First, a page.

Tennis legend Boris Becker is accused of hiding an international property portfolio from his bankruptcy proceedings, as well as millions of dollars and shares in an artificial intelligence company.
The 52-year-old Grand Slam champion was declared bankrupt in June 2017 and last year faced civil claims that he had failed to fully declare his estate to the Official Receiver.
The High Court imposed restrictions on Becker’s finances until 2031 amid concerns from the Insolvency Service that various transactions had been “undisclosed”.
In the latest twist in the saga, Becker is now facing 19 criminal charges where he is accused of concealing property, failing to disclose details of his estate, and not declaring large sums of money and a debt.
It is alleged he hid his stake of 75,000 shares in AI firm Breaking Data Corp and omitted to mention to the bankruptcy proceedings that there were bank accounts in Belgium and Guernsey.
Becker allegedly had a flat in Coleherne Court, Chelsea, which was not declared between June and October 2017, as well as two other properties in Germany.
He is further accused of not disclosing an £620,000 ($825,000) debt, hiding sums of money totalling £1.5million ($2,000,000), and not declaring bank accounts including one containing £1.2 million ($1,604,000).
In a statement on Wednesday, an Insolvency Service spokesperson said: “We can confirm that a prosecution has been brought against Boris Becker. The first hearing is on 24 September at Westminster Magistrates Court.”
Restrictions on Becker’s bankruptcy were initially imposed for just a year in 2017, but the retired tennis ace agreed to a 12-year Bankruptcy Restrictions Undertaking when accused last year of failing to be upfront about his finances.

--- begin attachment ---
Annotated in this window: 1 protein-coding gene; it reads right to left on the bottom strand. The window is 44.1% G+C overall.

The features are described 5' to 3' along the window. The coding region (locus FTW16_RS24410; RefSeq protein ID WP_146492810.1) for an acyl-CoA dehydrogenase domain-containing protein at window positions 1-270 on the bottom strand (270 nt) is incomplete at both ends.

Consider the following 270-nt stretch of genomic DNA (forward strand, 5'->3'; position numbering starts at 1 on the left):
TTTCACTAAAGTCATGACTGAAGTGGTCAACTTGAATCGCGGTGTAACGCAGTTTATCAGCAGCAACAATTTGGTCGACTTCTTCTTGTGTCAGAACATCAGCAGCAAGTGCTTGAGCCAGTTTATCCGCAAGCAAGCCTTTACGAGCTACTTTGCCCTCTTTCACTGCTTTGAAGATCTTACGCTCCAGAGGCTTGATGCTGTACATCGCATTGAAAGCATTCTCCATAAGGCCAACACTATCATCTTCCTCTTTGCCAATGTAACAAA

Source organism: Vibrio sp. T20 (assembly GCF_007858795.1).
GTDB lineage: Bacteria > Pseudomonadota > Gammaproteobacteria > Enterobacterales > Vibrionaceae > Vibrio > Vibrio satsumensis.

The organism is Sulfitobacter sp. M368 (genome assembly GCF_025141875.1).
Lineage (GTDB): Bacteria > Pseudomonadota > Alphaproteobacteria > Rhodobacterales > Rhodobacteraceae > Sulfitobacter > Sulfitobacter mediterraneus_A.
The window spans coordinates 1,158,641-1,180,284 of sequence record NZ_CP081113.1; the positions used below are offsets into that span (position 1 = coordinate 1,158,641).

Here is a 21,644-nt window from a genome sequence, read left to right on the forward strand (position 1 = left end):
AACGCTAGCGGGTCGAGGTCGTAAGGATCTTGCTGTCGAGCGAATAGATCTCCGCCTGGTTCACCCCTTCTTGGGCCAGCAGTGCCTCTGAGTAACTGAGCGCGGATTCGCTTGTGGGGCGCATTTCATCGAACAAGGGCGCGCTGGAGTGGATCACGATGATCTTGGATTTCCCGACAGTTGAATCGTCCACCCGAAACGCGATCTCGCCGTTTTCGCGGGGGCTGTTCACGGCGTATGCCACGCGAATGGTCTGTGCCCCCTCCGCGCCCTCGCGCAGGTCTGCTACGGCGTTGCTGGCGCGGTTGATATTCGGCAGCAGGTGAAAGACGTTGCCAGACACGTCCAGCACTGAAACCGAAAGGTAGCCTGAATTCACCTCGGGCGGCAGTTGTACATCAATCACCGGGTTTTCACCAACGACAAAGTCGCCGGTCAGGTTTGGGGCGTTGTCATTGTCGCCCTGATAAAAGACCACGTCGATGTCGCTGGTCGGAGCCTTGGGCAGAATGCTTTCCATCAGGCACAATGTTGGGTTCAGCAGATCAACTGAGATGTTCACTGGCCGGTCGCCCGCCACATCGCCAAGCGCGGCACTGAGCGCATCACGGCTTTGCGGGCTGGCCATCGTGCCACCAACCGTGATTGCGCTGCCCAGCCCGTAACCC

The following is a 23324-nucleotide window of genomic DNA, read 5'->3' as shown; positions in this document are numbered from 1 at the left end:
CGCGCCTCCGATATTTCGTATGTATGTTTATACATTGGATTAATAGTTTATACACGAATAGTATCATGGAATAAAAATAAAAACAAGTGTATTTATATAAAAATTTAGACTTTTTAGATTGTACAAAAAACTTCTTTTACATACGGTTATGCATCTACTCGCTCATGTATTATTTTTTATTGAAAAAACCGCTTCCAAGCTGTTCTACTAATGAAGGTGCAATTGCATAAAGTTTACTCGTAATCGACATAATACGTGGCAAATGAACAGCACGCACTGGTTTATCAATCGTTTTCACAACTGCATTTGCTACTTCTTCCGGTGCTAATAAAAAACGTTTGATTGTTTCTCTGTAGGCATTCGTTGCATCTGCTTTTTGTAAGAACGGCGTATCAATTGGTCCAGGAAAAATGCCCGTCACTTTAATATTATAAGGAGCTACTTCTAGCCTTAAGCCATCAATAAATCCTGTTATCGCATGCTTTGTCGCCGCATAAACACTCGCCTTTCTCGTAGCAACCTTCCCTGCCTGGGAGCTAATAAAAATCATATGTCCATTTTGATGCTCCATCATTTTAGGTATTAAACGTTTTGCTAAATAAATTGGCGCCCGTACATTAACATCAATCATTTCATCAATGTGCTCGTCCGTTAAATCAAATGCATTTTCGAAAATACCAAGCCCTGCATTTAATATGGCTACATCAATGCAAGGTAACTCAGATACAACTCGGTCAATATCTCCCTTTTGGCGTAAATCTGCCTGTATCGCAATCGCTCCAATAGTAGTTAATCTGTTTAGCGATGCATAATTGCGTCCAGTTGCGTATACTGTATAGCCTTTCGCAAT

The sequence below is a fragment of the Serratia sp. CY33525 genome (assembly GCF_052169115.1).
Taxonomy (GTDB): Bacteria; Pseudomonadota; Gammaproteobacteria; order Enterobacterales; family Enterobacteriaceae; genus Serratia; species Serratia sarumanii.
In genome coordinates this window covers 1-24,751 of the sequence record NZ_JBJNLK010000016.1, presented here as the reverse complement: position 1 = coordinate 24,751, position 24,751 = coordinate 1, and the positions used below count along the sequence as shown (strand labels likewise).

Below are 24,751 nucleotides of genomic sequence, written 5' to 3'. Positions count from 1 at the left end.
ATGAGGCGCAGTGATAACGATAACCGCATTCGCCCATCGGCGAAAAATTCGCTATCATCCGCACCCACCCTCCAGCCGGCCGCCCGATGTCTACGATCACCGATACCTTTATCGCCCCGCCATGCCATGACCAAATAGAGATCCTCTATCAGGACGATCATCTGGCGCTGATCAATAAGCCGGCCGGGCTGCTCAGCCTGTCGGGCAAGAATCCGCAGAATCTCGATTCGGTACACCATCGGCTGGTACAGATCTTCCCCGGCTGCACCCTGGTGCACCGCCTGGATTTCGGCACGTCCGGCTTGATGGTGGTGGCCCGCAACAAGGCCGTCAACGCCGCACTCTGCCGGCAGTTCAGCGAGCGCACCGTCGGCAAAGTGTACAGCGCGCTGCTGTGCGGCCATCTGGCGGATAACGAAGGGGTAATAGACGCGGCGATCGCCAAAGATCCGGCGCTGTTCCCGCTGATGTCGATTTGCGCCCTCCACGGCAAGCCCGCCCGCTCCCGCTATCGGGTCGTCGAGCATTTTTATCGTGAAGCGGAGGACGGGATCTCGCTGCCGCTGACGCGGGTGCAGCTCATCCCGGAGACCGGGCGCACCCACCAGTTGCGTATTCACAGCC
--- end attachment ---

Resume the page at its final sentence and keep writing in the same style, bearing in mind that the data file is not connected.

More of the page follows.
The measures mean he currently cannot borrow more than £500 without informing the lender that he is bankrupt, is not allowed to act as a company director, and requires court permission to be involved in the running of a company.
Becker, who lives in Wimbledon, was a teenage tennis sensation from the mid-1980, securing millions in prize money during a trophy-laden career. But in recent years he has repeatedly been in the headlines for his financial woes.
In the prosecution brought by the Insolvency Service, on behalf of the Department for Business, Energy and Industrial Strategy, he has been charged with ten counts of concealing property from the bankruptcy receiver or trustee, two charges of failing to disclose property, three counts of failing to disclose details of an estate, concealing a debt, and three charges of omission in a statement of affairs by a bankrupt.
Becker has not yet entered any pleas and is due at Westminster magistrates court on September 24.